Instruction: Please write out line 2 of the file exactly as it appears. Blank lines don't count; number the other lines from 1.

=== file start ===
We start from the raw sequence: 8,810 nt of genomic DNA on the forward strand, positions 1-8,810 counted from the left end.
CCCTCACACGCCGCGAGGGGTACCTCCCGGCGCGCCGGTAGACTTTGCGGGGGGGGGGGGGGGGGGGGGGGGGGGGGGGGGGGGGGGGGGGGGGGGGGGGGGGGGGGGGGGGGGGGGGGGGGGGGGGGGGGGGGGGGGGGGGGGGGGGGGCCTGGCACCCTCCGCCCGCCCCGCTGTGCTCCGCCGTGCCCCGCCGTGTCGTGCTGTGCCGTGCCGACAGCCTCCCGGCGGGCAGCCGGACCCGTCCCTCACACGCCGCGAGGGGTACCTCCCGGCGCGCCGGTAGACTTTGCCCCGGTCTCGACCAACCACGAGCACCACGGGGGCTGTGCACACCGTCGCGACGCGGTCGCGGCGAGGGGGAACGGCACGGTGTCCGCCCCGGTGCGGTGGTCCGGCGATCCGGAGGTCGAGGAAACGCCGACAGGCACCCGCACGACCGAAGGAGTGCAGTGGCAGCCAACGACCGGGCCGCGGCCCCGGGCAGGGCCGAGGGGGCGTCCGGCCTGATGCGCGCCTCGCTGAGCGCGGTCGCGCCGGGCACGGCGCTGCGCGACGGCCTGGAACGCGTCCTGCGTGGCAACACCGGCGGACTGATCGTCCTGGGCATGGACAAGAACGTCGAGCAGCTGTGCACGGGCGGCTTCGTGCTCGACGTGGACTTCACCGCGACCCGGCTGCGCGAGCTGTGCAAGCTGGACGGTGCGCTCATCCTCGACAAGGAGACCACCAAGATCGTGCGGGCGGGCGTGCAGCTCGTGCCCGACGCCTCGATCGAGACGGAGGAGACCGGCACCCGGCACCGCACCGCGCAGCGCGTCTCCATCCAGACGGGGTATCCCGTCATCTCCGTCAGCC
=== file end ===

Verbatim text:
CCCTCACACGCCGCGAGGGGTACCTCCCGGCGCGCCGGTAGACTTTGCGGGGGGGGGGGGGGGGGGGGGGGGGGGGGGGGGGGGGGGGGGGGGGGGGGGGGGGGGGGGGGGGGGGGGGGGGGGGGGGGGGGGGGGGGGGGGGGGGGGGGGCCTGGCACCCTCCGCCCGCCCCGCTGTGCTCCGCCGTGCCCCGCCGTGTCGTGCTGTGCCGTGCCGACAGCCTCCCGGCGGGCAGCCGGACCCGTCCCTCACACGCCGCGAGGGGTACCTCCCGGCGCGCCGGTAGACTTTGCCCCGGTCTCGACCAACCACGAGCACCACGGGGGCTGTGCACACCGTCGCGACGCGGTCGCGGCGAGGGGGAACGGCACGGTGTCCGCCCCGGTGCGGTGGTCCGGCGATCCGGAGGTCGAGGAAACGCCGACAGGCACCCGCACGACCGAAGGAGTGCAGTGGCAGCCAACGACCGGGCCGCGGCCCCGGGCAGGGCCGAGGGGGCGTCCGGCCTGATGCGCGCCTCGCTGAGCGCGGTCGCGCCGGGCACGGCGCTGCGCGACGGCCTGGAACGCGTCCTGCGTGGCAACACCGGCGGACTGATCGTCCTGGGCATGGACAAGAACGTCGAGCAGCTGTGCACGGGCGGCTTCGTGCTCGACGTGGACTTCACCGCGACCCGGCTGCGCGAGCTGTGCAAGCTGGACGGTGCGCTCATCCTCGACAAGGAGACCACCAAGATCGTGCGGGCGGGCGTGCAGCTCGTGCCCGACGCCTCGATCGAGACGGAGGAGACCGGCACCCGGCACCGCACCGCGCAGCGCGTCTCCATCCAGACGGGGTATCCCGTCATCTCCGTCAGCC